The mucous lining of your nose is extremely sensitive. It is what we use to smell, but it also easily absorbs chemicals, which we may or may not detect consciously, that are present in the environment around us. When these chemicals are hazardous, the level to which this affects us can be a simple niggling annoyance, or in the case of very toxic chemicals (the kind that are present in household products, carpets and paints that circulate the air) they can penetrate the mucous membrane and begin to affect our brains and our bodies. In some cases, we form an acute awareness by sensing a burning or stinging feeling in the nose. However, low-lying levels of chemicals may go unnoticed and accumulate until other symptoms present such as runny nose, dizziness, vomiting or even panic attacks.
Direct contact with household chemicals can trigger many significant health problems. Whilst there is still no concrete link between breathing in some household chemicals commonly present in the air and toxic effects on the body, this research field is drastically underfunded at present so the best approach is simply removing these chemicals from the home. Indeed, many of us have experienced difficulty breathing or headaches when working with common cleaning products such as bleach or over cleaner and prolonged exposure may well have damaging effects. Chemicals such as isocyanate are thought to be capable of triggering an immune reaction that leads to allergic symptoms. Isocyanate is also known to bond to proteins and so an allergic reaction with no clear cause may be an indicator of some serious underlying factor such as hazardous chemicals present within the body. There are also a wide range of chemicals, such as formaldehyde which is given off into the air of our homes from cleaning and personal care products, that are known to irritate the respiratory system and as such are considered to be a cause of chemical sensitivity. These factors can cause a developing allergic reaction that increases in severity with each exposure to hazardous chemicals.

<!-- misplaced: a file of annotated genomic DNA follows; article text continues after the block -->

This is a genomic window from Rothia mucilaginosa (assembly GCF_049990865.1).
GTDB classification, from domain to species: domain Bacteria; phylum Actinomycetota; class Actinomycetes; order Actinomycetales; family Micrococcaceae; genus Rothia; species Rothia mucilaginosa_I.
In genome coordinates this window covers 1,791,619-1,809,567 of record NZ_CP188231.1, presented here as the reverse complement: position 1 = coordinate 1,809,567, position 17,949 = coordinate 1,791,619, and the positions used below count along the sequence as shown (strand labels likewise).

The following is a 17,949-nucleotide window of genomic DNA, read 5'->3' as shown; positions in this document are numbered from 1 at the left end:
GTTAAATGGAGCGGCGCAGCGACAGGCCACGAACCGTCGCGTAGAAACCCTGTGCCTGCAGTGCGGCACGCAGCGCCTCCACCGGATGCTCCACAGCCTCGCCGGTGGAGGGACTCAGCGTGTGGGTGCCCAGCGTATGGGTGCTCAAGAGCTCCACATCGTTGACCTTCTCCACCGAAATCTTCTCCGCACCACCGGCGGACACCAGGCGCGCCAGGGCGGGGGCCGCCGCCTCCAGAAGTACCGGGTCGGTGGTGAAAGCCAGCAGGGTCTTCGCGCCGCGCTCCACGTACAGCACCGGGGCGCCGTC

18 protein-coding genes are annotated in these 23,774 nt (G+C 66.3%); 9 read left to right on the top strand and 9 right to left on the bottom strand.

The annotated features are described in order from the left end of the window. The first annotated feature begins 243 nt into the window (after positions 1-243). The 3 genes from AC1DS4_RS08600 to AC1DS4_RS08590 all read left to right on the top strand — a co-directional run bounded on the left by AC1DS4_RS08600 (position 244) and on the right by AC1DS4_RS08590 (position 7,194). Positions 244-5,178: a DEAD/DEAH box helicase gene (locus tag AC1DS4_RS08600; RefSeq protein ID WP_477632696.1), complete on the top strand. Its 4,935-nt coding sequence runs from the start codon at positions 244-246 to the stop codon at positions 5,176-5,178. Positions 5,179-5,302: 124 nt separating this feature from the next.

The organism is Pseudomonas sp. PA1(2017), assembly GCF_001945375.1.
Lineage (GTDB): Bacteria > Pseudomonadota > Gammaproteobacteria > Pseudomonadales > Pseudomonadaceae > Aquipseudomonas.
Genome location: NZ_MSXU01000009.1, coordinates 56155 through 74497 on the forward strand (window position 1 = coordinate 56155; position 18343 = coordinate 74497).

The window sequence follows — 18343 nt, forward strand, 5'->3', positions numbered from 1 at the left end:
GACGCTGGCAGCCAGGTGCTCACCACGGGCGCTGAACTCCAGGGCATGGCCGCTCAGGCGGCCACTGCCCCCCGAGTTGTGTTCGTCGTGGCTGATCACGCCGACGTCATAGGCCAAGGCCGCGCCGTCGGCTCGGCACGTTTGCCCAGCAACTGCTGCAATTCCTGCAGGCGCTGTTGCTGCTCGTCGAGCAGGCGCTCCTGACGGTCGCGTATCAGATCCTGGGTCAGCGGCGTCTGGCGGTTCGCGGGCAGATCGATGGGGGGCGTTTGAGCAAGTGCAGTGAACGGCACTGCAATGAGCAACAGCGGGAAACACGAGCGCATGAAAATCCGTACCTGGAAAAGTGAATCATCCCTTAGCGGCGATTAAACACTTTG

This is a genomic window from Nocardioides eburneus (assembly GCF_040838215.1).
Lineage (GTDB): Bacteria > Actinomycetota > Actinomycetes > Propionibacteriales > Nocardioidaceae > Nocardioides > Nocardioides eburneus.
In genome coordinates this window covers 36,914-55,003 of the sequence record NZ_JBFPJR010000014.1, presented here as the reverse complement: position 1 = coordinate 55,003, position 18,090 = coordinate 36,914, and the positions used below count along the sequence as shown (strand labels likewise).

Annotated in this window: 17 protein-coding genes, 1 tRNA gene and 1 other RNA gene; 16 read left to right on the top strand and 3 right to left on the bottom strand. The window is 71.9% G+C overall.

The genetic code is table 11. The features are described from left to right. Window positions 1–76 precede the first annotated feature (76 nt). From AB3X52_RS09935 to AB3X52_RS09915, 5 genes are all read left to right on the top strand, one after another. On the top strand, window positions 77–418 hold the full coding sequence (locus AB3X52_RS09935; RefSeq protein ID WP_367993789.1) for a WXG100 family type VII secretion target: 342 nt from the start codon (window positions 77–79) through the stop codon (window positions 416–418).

Long term toxic exposure
As the name suggests, we can cause long term damage to our bodies – including our reproductive system – by maintaining exposure to harmful chemicals. Acute contact can be very harmful, however the effects of prolonged low levels of exposure can also have serious health implications and can even lead to premature death.
We are becoming increasingly aware that what may begin as an annoying rash or allergic reaction to a trigger chemical, can evolve into more serious health problems such as immune compromise – it is not difficult to see that when your immune system is constantly struggling to battle allergens, it comes under some stress over time. This can lead to an increased risk of contracting infections and illnesses as your immune system copes poorly with its work load. The important thing to note is that identifying the infective chemical is the key to managing your chemical sensitivity, but that doesn’t mean turning your house into a sterile cocoon (in fact this has been shown to increase the risk of allergies) – it simply means removing from your environment whatever is giving off the chemicals that irritate your skin or affect your breathing. Replace your chemical based soaps and washing powders with natural alternatives; look for chemical free household cleaning products and chemical free personal care products. In additions, if you suspect odors from paint, furniture or carpets, repaint your home with a natural alternative (they exist!) and replace your synthetic carpets and furniture with those made of natural fibers or wood.
And, if you haven’t already by the time you finish this article, quit smoking!
Stay Chemical Free!